Enhanced type guard syntax]

Joe Armstrong <>
Thu Sep 18 15:51:50 CEST 2003


> % The type constraint expressed directly in the argument list
> % Shorter to write
> % Exactly the same semantics as the foo example above
> % The compiler has potential of handling these type constraints more
> efficiently than today
> % and this syntax makes the different type of guards more visible
> %
> foo(A/integer, B/integer) ->
>       A * B.
> 
> 
> {X/float, Y/float} = graph:coordinates(),
> 
> The rationale behind this suggestion is that we already have the
> Variable/type syntax in the matchexpressions for binaries (example:
> <<Size,B:Size/binary,Rest/binary>> = <<2,"AB","CD">>)
> It is unfair that some types can be matched without guard syntax while
> others can't.
> It will result in a more compact and intuitive way of writing that will
> encourage writing type constraints which will catch errors as early and
> efficient as possible. The allowed type specifiers should be all the
> type test BIFs named is_XXX/1 but without the "is_" prefix.
> 


  Adding  guards  like  this   violates  one  of  my  favorite  design
meta-principles:

  " If  you add something  to a language  you have to  chuck something
away "

  What are we going to chuck away?

  Well not "when ->" ...

  Since you can't say

	foo(X, Y) when X == 2*Y ->

  in the new syntax

  So you keep "when" - now there are TWO ways of saying things

	foo(A/integer, B/integer)

  or

	foo(A, B) when is_integer(A), is_integer(B) ->

  and people will write:

	foo(A/integer, B) when is_integer(B) ->
	    ...

  etc.

  And the integer guard test is proposed to be called integer in one place
and is_integer somewhere else

  Adding the new syntax without removing something will *increase* the
complexity of the language. Since the change adds no semantic power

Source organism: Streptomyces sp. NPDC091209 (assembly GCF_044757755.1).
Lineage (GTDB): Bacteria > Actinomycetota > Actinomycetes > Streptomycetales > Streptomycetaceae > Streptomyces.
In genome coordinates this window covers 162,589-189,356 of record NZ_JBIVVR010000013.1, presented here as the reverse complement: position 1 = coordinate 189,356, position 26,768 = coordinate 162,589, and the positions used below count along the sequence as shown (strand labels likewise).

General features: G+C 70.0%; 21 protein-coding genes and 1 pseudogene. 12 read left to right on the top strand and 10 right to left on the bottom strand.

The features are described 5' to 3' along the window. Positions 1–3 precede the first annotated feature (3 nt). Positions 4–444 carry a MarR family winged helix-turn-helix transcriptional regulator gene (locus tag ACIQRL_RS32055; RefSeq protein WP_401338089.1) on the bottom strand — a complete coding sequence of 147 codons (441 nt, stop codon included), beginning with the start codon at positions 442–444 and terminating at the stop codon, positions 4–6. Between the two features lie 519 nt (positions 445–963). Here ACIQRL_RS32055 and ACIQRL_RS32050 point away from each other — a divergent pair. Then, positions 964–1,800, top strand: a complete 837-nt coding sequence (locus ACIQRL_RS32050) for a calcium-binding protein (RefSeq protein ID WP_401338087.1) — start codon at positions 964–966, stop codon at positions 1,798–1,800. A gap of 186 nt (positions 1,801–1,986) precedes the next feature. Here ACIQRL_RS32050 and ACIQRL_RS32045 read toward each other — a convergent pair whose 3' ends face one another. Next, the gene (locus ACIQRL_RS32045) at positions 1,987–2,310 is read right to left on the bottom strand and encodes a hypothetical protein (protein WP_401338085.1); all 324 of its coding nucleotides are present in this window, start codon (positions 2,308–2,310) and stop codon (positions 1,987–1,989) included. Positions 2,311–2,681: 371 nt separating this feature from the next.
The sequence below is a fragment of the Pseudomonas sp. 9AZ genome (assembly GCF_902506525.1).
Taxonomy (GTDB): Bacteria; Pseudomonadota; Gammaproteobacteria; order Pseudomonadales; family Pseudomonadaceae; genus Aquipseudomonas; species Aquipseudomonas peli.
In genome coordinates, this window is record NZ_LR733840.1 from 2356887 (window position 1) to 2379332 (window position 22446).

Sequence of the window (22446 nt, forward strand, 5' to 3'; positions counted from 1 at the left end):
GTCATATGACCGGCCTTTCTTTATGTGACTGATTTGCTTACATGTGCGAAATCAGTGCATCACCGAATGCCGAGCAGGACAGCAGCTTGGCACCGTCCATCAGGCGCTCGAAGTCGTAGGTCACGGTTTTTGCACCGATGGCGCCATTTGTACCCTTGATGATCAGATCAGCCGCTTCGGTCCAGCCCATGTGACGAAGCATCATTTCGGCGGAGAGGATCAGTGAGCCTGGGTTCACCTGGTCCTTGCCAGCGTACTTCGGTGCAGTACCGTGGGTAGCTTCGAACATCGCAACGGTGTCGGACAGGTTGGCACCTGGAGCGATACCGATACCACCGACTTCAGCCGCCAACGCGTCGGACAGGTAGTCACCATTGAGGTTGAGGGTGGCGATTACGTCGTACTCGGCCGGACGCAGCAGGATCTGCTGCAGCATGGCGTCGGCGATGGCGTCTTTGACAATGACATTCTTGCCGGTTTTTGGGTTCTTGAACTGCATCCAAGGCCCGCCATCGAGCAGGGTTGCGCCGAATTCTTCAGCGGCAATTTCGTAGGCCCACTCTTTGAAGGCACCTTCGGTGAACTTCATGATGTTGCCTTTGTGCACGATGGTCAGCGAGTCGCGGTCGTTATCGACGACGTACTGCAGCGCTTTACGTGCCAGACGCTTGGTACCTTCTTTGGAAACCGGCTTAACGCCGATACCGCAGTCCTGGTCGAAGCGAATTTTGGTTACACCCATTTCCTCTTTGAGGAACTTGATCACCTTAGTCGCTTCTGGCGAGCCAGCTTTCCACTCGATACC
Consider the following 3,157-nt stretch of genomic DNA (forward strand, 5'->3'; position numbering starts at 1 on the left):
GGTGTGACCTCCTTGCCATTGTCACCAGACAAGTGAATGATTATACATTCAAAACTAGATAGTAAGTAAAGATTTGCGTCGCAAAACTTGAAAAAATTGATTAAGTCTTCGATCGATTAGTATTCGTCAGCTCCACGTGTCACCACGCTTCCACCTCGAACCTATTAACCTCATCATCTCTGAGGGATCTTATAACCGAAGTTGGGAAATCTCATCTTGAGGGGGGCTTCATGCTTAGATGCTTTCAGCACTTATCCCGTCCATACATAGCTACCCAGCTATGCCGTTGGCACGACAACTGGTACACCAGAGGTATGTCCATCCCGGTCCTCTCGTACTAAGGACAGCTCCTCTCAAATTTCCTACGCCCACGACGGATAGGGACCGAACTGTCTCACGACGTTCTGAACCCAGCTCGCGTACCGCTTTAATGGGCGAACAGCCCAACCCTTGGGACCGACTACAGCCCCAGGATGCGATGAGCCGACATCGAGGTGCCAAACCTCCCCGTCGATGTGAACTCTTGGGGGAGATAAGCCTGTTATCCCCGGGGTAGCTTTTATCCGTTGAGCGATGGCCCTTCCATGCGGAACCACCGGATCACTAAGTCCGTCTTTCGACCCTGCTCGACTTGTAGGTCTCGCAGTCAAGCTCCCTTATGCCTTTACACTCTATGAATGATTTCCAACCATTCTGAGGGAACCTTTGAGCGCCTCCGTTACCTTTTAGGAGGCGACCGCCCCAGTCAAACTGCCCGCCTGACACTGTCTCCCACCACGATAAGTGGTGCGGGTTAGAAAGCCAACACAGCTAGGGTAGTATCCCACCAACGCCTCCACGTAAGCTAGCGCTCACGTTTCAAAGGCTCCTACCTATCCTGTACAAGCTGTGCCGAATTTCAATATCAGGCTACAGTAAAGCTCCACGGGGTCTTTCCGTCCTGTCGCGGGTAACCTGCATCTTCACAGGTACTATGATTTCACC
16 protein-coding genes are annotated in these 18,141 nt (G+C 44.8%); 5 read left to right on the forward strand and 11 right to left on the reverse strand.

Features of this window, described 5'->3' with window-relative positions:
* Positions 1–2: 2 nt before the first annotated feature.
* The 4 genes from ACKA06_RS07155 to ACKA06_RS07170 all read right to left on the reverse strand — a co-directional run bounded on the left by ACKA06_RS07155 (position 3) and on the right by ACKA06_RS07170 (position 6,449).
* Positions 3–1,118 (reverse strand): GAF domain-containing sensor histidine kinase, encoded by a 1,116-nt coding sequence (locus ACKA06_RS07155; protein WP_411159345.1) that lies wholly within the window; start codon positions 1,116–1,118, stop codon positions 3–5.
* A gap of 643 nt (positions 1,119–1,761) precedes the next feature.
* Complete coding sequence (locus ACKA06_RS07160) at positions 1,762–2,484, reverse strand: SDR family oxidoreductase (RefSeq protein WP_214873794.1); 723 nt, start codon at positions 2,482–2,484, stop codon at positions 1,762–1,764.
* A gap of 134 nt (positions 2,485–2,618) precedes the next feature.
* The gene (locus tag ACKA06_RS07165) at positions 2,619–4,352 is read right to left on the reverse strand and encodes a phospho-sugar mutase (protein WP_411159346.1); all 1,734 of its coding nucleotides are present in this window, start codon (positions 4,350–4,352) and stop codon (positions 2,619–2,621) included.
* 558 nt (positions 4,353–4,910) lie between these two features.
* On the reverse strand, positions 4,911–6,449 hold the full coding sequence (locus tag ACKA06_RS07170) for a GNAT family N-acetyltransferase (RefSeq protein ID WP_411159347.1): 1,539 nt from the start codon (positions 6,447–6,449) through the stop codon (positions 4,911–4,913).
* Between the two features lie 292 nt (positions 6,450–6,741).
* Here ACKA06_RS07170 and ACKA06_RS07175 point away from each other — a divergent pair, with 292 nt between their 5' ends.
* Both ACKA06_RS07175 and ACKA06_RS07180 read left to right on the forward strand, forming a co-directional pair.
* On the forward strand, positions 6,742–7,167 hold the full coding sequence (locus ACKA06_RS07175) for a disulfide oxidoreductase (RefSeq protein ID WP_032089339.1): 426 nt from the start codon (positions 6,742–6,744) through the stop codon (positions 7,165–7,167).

I am against it.

  Now if you want to add something add "proper" structs and throw away
records and include files with record headers.

  Meta comment - Erlang is becoming more and more complicated.

  Can we please start checking stuff away to make the language simple.

  To hasten this process I'd like to add a new declaration to the
the language.

  All modules should start.

	  -needsErlangVersion(N).

  	  Where N is the language version.

  Then  when  you add/remove  language  features  you  will know  what
version of the  compiler handles what feature. There  is nothing worse
than writing  some code using the  "latest" version of  the system and
posting the code  to somebody using an earlier version  just to be told
that "the program doesn't work".

  Suppose:
	
	1) I write a program using  version (say) 5 of the system,
           which has some feature not present in system version 4.
	2) I post the program to the net 
	3) Somebody running version 4 tries running my program

  When they do 3 they should get a *helpful* message -

	 You need version 5 of the system -
	 do you want me to live-update your system:  [y]

  They type y - and the system gets the latest version of the system
and installs it for them :-)

  What I do not want to happen if for either the compilation of execution
to fail and for them to send me a bug report - this has happened *many* times.

  Then once we have got the versioning in we can start chucking things
away.

  Get rid of spawn(Mod,Func,Args) ... and all the stupid
"having to export spawned functions" these are hangbacks to the days before
funs.  You only need spawn(fun() -> ...)

  Keeping  the  system   backwards  compatible  builds  up  *enormous*
problems in the future - by all means add things - but throw away the old
junk at the same time.

  If you number the versions with needsErlangVersion(N) you will even be
able to semi-automate the transition from one version to another.

  Without knowing the language version this is difficult

  /Cheers

  Joe





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